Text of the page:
The chancellor was motivated to act in the premises, as he did, in avowed submission to the caution voiced by Justice SHARSWOOD in Slemmer's Appeal, 58 Pa. 168, 178, that "Where a valuable business has grown up by the joint labors and contributions of all, the court should be careful to preserve it if possible, and to put all the parties upon a fair and equal footing in competing for it. To appoint a receiver, to direct a sale of the whole and a winding up of the business would destroy

[ 386 Pa. Page 191]

    its value without benefiting either party." After quoting the foregoing, the chancellor affirmed that "It is with this helpful guidance that we conclude each of the parties before us should be given an opportunity to purchase the business as a going concern, before we order its dissolution." What the chancellor thus did was to ignore the provisions of the articles of partnership - action which the above-quoted admonition of the learned justice neither prompted nor justified. The chancellor reasoned (1) that he was not bound by, nor was either party entitled to, a literal enforcement of the articles of partnership since both parties had violated the articles' terms and (2) that the provision in the articles withholding the partnership's good will and name from a sale of its assets, in the event of a dissolution, is not applicable since the court has decreed a sale only and not a dissolution. We fail to see where the court derived its power so to act. The partnership business is admittedly solvent and no rights of creditors or other third persons are in any way involved.

A true partnership relation flows from a contract between the parties thereto either express or implied: Zuback v. Bakmaz, 346 Pa. 279, 281, 29 A.2d 473. "It results from the act of the parties, not from the act of the law [citing cases]: Gibbs's Estate, 157 Pa. 59, 70, 27 A. 383. In the absence of a countervailing prohibition of the law or the intervening rights of third persons, the provisions of such a contract is the law of the partnership between the partners: Lowengrub v. Meislin, 376 Pa. 463, 103 A.2d 405, and Slemmer's Appeal, supra. In the Lowengrub case, supra, where a partner sought dissolution of the partnership through court decree in contravention of the partnership articles which provided that disputes of the nature there complained of should be submitted to arbitration, we

[ 386 Pa. Page 192]

    affirmed the action of the court below in staying the dissolution proceeding pending the submission of the issue involved to arbitration. The opinion of the lower court, whereon the decree was affirmed per curiam, correctly recognized that "... the parties themselves have entered into a solemn covenant with one another prescribing how such disputes shall be settled. Recognizing their superior right to enter into an agreement, we look to see if cause exists why their covenants should be disregarded and their intentions frustrated. Kaisha, Ltd. v. Ewing-Thomas Corp., 313 Pa. 442, 448 and 452."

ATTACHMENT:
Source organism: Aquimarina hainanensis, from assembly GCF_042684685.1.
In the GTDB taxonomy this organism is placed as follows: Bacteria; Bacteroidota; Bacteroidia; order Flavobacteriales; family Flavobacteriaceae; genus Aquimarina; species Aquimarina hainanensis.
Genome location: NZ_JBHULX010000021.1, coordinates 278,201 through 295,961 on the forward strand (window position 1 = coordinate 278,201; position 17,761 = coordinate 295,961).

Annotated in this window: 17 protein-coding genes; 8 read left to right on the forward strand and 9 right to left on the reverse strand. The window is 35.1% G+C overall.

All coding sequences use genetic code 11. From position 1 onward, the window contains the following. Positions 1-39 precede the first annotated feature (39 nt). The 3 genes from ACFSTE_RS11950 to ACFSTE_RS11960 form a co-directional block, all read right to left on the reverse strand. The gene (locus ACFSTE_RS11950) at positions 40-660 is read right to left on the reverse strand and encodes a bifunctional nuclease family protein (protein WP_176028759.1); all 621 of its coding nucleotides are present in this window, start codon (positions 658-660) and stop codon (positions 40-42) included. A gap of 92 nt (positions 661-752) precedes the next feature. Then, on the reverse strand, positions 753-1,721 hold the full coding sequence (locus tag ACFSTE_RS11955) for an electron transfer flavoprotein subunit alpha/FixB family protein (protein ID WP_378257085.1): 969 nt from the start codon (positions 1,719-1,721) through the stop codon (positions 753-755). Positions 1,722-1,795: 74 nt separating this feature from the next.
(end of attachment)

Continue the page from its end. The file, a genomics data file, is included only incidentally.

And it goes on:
Slemmer's Appeal, supra, upon which the learned chancellor largely relied for the course he pursued in the instant case, derogates not at all from the principles above enunciated. In the Slemmer case a partner sought dissolution of the partnership because its members had become irreconcilably estranged. One of the issues presented was whether a dissolution had in effect taken place prior to the filing of the bill by reason of the circumstances under which one of the partners had executed a lease. It was held that a dissolution had not so taken place; and the articles of partnership were themselves silent on the question of dissolution. Accordingly, a decree was entered permitting any partner to bid in the business, dissolution to be effected upon the consequent assignment and transfer of the assets of the partnership. Justice SHARSWOOD took occasion to add, however (p. 176), that "The agreement ... is still the law of this partnership, made by the parties, its terms reasonable and just in themselves, and which a court of equity ought to regard as the rule in all questions arising between them."

It follows, therefore, that the learned chancellor erred in not adjudicating the rights of the litigating

[ 386 Pa. Page 193]

    partners in accordance with their mutually established "law of the partnership." The articles did not forthwith become a nullity merely because both partners were guilty of violations of them. The partnership agreement was entered into under amiable circumstances before differences between the partners arose. Its terms were reasonable and just in themselves and continued to be "the law of the partnership ... which a court of equity ought to regard as the rule in all questions arising between [the partners]."